[General manager Doug] Melvin knew the acquisition of Koskie would be a blow to Hall, which he tried to soften by calling Hall in advance so he wouldn't hear of the trade second-hand. In the often cruel, business side of the game, players often complain about being treated like a piece of meat, be it well-paid pieces of meat.
"I appreciated (the advance notice)," said Hall, who batted .291 with 17 homers and 62 RBI in 146 games last season. "Doug wanted to make sure I heard it from him first."
Good for the Brewers; if only things had been so peaceful for the Nats.
Maybe, hopefully, all of this fuss regarding and resulting from the Soriano trade will work itself out by the time the designated den mother delivers the Panera Bread and orange slices following the final spring training game in lovely Viera. Perhaps Soriano has stored up a massive salary-drive outburst and will render laughable any comparison to an alleged peon like Brad Wilkerson. Who knows at this point if it will all work out---if Soriano is happy and productive, if Vidro is happy and healthy---but we can hope. And, until then, Jim Bowden's mouthpieces can spin. It's all harmless in January.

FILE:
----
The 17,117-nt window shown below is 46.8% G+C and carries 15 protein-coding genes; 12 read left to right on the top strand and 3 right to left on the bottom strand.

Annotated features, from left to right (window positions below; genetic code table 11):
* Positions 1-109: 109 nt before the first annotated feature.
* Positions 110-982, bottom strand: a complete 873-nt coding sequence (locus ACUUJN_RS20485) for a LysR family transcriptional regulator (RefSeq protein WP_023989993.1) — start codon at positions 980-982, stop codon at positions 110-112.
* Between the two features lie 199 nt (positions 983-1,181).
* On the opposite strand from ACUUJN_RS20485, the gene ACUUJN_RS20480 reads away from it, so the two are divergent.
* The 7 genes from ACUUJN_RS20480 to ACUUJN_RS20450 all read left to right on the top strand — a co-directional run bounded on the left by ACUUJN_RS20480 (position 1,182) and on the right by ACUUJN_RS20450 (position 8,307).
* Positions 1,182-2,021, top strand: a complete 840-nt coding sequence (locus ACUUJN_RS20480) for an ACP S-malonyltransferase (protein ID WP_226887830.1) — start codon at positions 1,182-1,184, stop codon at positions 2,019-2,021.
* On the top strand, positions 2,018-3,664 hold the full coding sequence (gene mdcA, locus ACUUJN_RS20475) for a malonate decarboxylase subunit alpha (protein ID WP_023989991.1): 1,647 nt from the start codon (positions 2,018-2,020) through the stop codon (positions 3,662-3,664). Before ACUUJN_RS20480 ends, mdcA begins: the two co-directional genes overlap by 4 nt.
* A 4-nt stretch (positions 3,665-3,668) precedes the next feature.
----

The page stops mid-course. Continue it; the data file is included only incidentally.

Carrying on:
But the thought does occur to me that Bodes could have saved a lot of consternation had he comported himself with the same kind of class and respect for the dignity of others that Doug Melvin apparently did. Ballplayers are certainly well-paid individuals, and I sense sometimes that fans expect them to act as if they were as "value-added" in all phases of life as they are in their paychecks. Unfortunately, it does not work that way. They are only human---often too human---and mankind can be as petty and jerky as it can be patient and kind. The way one diffuses the pettiness and jerkiness in others is displaying common courtesies. The media accounts contemporaneous with the Soriano trade demonstrated that Bowden failed in this regard.
Now, that doesn't made Bodes a bad person; however, it doesn't make him a Doug Melvin of this world, either.